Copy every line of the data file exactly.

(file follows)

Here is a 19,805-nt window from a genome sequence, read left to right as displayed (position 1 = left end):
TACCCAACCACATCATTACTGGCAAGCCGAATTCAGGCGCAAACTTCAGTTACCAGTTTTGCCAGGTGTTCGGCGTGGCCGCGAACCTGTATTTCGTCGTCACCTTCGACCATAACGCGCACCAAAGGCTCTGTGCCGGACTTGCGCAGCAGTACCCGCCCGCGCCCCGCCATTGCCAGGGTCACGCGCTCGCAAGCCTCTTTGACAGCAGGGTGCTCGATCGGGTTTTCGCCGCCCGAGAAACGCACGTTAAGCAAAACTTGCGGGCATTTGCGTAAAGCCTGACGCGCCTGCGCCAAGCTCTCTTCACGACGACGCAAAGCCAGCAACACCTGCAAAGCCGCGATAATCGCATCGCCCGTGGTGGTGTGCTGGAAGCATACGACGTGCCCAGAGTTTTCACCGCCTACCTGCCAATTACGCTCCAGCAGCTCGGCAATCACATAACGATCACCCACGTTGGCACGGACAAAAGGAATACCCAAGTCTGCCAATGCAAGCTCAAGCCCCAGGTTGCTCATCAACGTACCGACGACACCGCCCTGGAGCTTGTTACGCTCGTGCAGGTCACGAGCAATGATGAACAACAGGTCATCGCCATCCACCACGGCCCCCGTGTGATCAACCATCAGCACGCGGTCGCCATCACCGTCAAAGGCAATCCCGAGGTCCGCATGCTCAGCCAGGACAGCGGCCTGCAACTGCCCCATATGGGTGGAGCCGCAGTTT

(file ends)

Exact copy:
Here is a 19,805-nt window from a genome sequence, read left to right as displayed (position 1 = left end):
TACCCAACCACATCATTACTGGCAAGCCGAATTCAGGCGCAAACTTCAGTTACCAGTTTTGCCAGGTGTTCGGCGTGGCCGCGAACCTGTATTTCGTCGTCACCTTCGACCATAACGCGCACCAAAGGCTCTGTGCCGGACTTGCGCAGCAGTACCCGCCCGCGCCCCGCCATTGCCAGGGTCACGCGCTCGCAAGCCTCTTTGACAGCAGGGTGCTCGATCGGGTTTTCGCCGCCCGAGAAACGCACGTTAAGCAAAACTTGCGGGCATTTGCGTAAAGCCTGACGCGCCTGCGCCAAGCTCTCTTCACGACGACGCAAAGCCAGCAACACCTGCAAAGCCGCGATAATCGCATCGCCCGTGGTGGTGTGCTGGAAGCATACGACGTGCCCAGAGTTTTCACCGCCTACCTGCCAATTACGCTCCAGCAGCTCGGCAATCACATAACGATCACCCACGTTGGCACGGACAAAAGGAATACCCAAGTCTGCCAATGCAAGCTCAAGCCCCAGGTTGCTCATCAACGTACCGACGACACCGCCCTGGAGCTTGTTACGCTCGTGCAGGTCACGAGCAATGATGAACAACAGGTCATCGCCATCCACCACGGCCCCCGTGTGATCAACCATCAGCACGCGGTCGCCATCACCGTCAAAGGCAATCCCGAGGTCCGCATGCTCAGCCAGGACAGCGGCCTGCAACTGCCCCATATGGGTGGAGCCGCAGTTT